Notably, the CTDPA goes one step further than Colorado by not requiring that opt outs be authenticated. In so doing, the CTDPA aligns with the CPRA. The CTDPA also borrows from the CCPA regulations by allowing controllers to deny an opt-out request if they have a good faith, reasonable and documented belief that such request is fraudulent.
The fact that Connecticut joined Colorado in requiring controllers to recognize opt-out signals should not be overlooked. This is a hotly contested issue. For evidence, one need look no further than the privacy bills that were proposed this year and the scarcity of those that contained a similar provision.
Sunsetting of the Right to Cure Violations
The CTDPA provides a right to cure violations, but it will sunset on December 31, 2024. This is comparable to sunset provisions in California (January 1, 2023) and Colorado (January 1, 2025). Once the three rights to cure sunset, the three Cs will be positioned to engage in multistate enforcement actions in appropriate circumstances. In contrast, organizations will still be able to cure violations in Utah and Virginia, thus mitigating the compliance risk in those states.
The ability to engage in multistate enforcement actions helps address the criticism that state Attorney General offices do not have sufficient resources to enforce these laws by effectively allowing these states to pool their resources. This is a model routinely used by state Attorney General offices in other settings.
Additionally, not to be overlooked is the fact that the CTDPA embeds the concept of prosecutorial discretion in its enforcement provision. The Attorney General may, after the right to cure sunsets, take certain factors into account in determining whether to grant controllers and processors a right to cure. During the public hearing process, the Connecticut Attorney General’s office stated that it already routinely takes such factors into account; however, the addition of these discretionary factors into the law’s text is a compromise to address concerns raised by business interests.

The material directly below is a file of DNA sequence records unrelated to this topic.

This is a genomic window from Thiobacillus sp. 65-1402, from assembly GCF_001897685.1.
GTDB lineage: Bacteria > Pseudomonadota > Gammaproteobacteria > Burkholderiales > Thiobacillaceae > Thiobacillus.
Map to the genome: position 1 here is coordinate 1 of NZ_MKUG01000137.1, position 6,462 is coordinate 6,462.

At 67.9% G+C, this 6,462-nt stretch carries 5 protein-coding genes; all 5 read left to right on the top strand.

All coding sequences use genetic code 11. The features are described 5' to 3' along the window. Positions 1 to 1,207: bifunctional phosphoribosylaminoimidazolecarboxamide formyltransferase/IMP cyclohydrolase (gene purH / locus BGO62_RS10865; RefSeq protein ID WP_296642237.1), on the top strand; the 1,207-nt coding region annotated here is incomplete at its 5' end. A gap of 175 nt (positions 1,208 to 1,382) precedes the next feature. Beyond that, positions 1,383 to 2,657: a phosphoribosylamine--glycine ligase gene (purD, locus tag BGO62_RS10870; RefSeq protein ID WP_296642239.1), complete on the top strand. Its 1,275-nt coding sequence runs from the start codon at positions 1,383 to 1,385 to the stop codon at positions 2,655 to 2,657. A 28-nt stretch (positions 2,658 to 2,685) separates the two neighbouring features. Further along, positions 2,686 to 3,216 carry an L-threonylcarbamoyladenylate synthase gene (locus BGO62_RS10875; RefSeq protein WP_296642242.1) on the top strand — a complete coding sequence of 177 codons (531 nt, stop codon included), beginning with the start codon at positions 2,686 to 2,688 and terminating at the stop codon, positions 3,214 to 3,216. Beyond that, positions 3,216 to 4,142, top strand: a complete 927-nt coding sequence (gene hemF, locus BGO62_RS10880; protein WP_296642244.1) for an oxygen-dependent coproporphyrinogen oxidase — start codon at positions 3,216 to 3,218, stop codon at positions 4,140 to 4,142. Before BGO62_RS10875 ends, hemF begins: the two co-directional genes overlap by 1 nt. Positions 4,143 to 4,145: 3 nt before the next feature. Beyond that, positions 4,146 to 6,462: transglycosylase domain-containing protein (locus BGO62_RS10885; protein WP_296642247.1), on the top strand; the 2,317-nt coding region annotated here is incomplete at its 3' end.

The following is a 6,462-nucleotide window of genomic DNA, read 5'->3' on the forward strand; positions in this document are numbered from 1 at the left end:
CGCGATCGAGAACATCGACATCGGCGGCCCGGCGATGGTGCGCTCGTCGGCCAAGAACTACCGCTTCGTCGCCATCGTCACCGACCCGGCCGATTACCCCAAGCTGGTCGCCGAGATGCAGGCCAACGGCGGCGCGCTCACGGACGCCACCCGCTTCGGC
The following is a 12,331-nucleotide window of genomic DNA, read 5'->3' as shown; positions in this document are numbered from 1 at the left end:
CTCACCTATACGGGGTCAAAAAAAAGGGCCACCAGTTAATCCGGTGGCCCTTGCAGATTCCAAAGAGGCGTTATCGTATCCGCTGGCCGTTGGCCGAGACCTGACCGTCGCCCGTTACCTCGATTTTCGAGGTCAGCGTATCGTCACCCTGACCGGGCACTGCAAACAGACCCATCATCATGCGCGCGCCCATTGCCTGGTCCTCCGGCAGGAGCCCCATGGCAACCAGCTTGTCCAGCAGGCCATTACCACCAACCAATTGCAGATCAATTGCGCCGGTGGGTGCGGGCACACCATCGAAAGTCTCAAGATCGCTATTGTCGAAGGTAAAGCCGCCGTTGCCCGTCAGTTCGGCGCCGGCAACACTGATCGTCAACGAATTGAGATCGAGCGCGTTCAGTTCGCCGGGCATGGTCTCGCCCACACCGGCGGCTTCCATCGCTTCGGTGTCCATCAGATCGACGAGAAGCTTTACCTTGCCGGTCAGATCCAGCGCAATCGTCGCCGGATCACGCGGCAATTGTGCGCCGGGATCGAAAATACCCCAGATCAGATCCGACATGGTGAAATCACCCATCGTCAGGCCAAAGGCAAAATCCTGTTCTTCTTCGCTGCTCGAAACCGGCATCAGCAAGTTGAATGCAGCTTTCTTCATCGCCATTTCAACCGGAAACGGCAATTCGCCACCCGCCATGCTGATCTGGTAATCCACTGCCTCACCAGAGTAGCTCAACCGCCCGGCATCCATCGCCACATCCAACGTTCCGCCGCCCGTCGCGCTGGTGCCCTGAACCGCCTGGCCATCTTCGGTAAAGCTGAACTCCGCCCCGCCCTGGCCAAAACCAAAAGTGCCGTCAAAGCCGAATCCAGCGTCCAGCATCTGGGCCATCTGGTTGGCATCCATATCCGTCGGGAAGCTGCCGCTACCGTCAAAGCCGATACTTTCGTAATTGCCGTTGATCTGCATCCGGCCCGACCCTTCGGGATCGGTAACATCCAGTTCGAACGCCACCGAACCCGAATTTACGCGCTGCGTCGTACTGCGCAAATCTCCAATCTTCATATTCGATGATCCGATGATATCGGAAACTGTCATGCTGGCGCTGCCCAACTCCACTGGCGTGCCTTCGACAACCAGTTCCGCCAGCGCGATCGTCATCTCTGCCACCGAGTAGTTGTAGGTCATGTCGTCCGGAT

Tweaks to Consent
Like Colorado and Virginia, the CTDPA requires that controllers obtain consent for the processing of sensitive data. However, unlike those two laws, the CTDPA states that controllers must “provide an effective mechanism for a consumer to revoke the consumer’s consent under this section that is at least as easy as the mechanism by which the consumer provided the consumer’s consent and, upon revocation of such consent, cease to process the data as soon as practicable, but not later than fifteen days after the receipt of such request.” Privacy professionals will recognize this concept from the GDPR.
It could be argued that it is implied in Colorado and Virginia that consent can be revoked. However, Connecticut resolves any such ambiguity and specifically requires controllers to provide a mechanism for such revocation.
Like Colorado and California, the CTDPA also forbids the use of dark patterns to obtain consent. The CTDPA defines dark patterns using the same language along with referencing any practices that the Federal Trade Commission refers to as a dark pattern. We discussed dark patterns further here.
Noticeably absent from the CTDPA is authorization for the Attorney General to engage in rulemaking. This was discussed during work group meetings and the Connecticut Attorney General’s office took the position that rulemaking was not needed.
Some will argue that the absence of rulemaking will hamper the development of the CTDPA over time as changes will need to be made legislatively instead of through a rulemaking process. However, as discussed, certain concepts and definitions were linked to topics that will be subject to rulemaking in California and Colorado.
Further, it could be argued that Connecticut has paved the way for other states to enact more substantive privacy legislation (e.g., requiring controllers to recognize opt-out signals) without incurring the time and cost of rulemaking.
As with the CPA and VCDPA, the CTDPA requires that controllers obtain parental consent for the collection of personal data from a known child (i.e., children under 13 years of age). However, the CTDPA goes further than the CPA and VCDPA by stating that controllers shall not “process the personal data of a consumer for purposes of targeted advertising, or sell the consumer’s personal data without the consumer’s consent, under circumstances where a controller has actual knowledge, and willfully disregards, that the consumer is at least thirteen years of age but younger than sixteen years of age.”